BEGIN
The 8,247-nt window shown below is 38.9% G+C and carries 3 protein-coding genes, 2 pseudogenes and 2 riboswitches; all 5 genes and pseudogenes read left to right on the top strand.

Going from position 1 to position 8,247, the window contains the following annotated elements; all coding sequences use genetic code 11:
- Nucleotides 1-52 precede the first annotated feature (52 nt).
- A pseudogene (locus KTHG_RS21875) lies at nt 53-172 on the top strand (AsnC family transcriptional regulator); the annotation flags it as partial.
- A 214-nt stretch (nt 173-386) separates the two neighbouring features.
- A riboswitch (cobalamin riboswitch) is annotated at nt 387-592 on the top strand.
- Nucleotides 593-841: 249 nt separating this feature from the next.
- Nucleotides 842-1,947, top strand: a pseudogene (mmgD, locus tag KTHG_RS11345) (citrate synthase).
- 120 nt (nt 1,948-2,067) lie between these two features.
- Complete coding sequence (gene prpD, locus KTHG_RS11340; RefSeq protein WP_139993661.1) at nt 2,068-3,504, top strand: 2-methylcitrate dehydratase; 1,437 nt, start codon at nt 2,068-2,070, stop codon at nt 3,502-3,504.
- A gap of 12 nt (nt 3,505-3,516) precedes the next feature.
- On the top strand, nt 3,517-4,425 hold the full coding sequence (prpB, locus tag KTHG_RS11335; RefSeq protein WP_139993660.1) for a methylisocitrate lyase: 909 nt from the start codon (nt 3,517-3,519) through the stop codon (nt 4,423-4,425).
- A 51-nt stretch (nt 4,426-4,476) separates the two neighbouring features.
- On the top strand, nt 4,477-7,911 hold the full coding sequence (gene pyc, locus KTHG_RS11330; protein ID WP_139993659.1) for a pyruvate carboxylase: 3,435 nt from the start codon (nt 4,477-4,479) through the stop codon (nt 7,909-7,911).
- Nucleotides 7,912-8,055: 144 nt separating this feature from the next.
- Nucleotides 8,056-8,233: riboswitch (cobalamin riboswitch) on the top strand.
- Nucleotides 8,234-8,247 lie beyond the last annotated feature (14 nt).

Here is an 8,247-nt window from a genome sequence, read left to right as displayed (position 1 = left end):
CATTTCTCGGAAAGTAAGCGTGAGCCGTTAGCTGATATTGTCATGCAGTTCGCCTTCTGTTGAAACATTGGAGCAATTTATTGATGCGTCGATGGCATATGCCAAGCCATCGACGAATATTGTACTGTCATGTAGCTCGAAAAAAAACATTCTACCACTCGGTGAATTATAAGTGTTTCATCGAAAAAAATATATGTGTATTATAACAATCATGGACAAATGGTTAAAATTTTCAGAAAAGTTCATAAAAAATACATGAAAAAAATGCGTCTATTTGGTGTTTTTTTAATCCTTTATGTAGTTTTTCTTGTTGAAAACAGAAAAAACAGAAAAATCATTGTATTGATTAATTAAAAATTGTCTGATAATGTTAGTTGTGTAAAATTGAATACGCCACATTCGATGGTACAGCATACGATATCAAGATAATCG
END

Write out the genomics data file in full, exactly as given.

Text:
The 8,247-nt window shown below is 38.9% G+C and carries 3 protein-coding genes, 2 pseudogenes and 2 riboswitches; all 5 genes and pseudogenes read left to right on the top strand.

Going from position 1 to position 8,247, the window contains the following annotated elements; all coding sequences use genetic code 11:
- Nucleotides 1-52 precede the first annotated feature (52 nt).
- A pseudogene (locus KTHG_RS21875) lies at nt 53-172 on the top strand (AsnC family transcriptional regulator); the annotation flags it as partial.
- A 214-nt stretch (nt 173-386) separates the two neighbouring features.
- A riboswitch (cobalamin riboswitch) is annotated at nt 387-592 on the top strand.
- Nucleotides 593-841: 249 nt separating this feature from the next.
- Nucleotides 842-1,947, top strand: a pseudogene (mmgD, locus tag KTHG_RS11345) (citrate synthase).
- 120 nt (nt 1,948-2,067) lie between these two features.
- Complete coding sequence (gene prpD, locus KTHG_RS11340; RefSeq protein WP_139993661.1) at nt 2,068-3,504, top strand: 2-methylcitrate dehydratase; 1,437 nt, start codon at nt 2,068-2,070, stop codon at nt 3,502-3,504.
- A gap of 12 nt (nt 3,505-3,516) precedes the next feature.
- On the top strand, nt 3,517-4,425 hold the full coding sequence (prpB, locus tag KTHG_RS11335; RefSeq protein WP_139993660.1) for a methylisocitrate lyase: 909 nt from the start codon (nt 3,517-3,519) through the stop codon (nt 4,423-4,425).
- A 51-nt stretch (nt 4,426-4,476) separates the two neighbouring features.
- On the top strand, nt 4,477-7,911 hold the full coding sequence (gene pyc, locus KTHG_RS11330; protein ID WP_139993659.1) for a pyruvate carboxylase: 3,435 nt from the start codon (nt 4,477-4,479) through the stop codon (nt 7,909-7,911).
- Nucleotides 7,912-8,055: 144 nt separating this feature from the next.
- Nucleotides 8,056-8,233: riboswitch (cobalamin riboswitch) on the top strand.
- Nucleotides 8,234-8,247 lie beyond the last annotated feature (14 nt).

Here is an 8,247-nt window from a genome sequence, read left to right as displayed (position 1 = left end):
CATTTCTCGGAAAGTAAGCGTGAGCCGTTAGCTGATATTGTCATGCAGTTCGCCTTCTGTTGAAACATTGGAGCAATTTATTGATGCGTCGATGGCATATGCCAAGCCATCGACGAATATTGTACTGTCATGTAGCTCGAAAAAAAACATTCTACCACTCGGTGAATTATAAGTGTTTCATCGAAAAAAATATATGTGTATTATAACAATCATGGACAAATGGTTAAAATTTTCAGAAAAGTTCATAAAAAATACATGAAAAAAATGCGTCTATTTGGTGTTTTTTTAATCCTTTATGTAGTTTTTCTTGTTGAAAACAGAAAAAACAGAAAAATCATTGTATTGATTAATTAAAAATTGTCTGATAATGTTAGTTGTGTAAAATTGAATACGCCACATTCGATGGTACAGCATACGATATCAAGATAATCG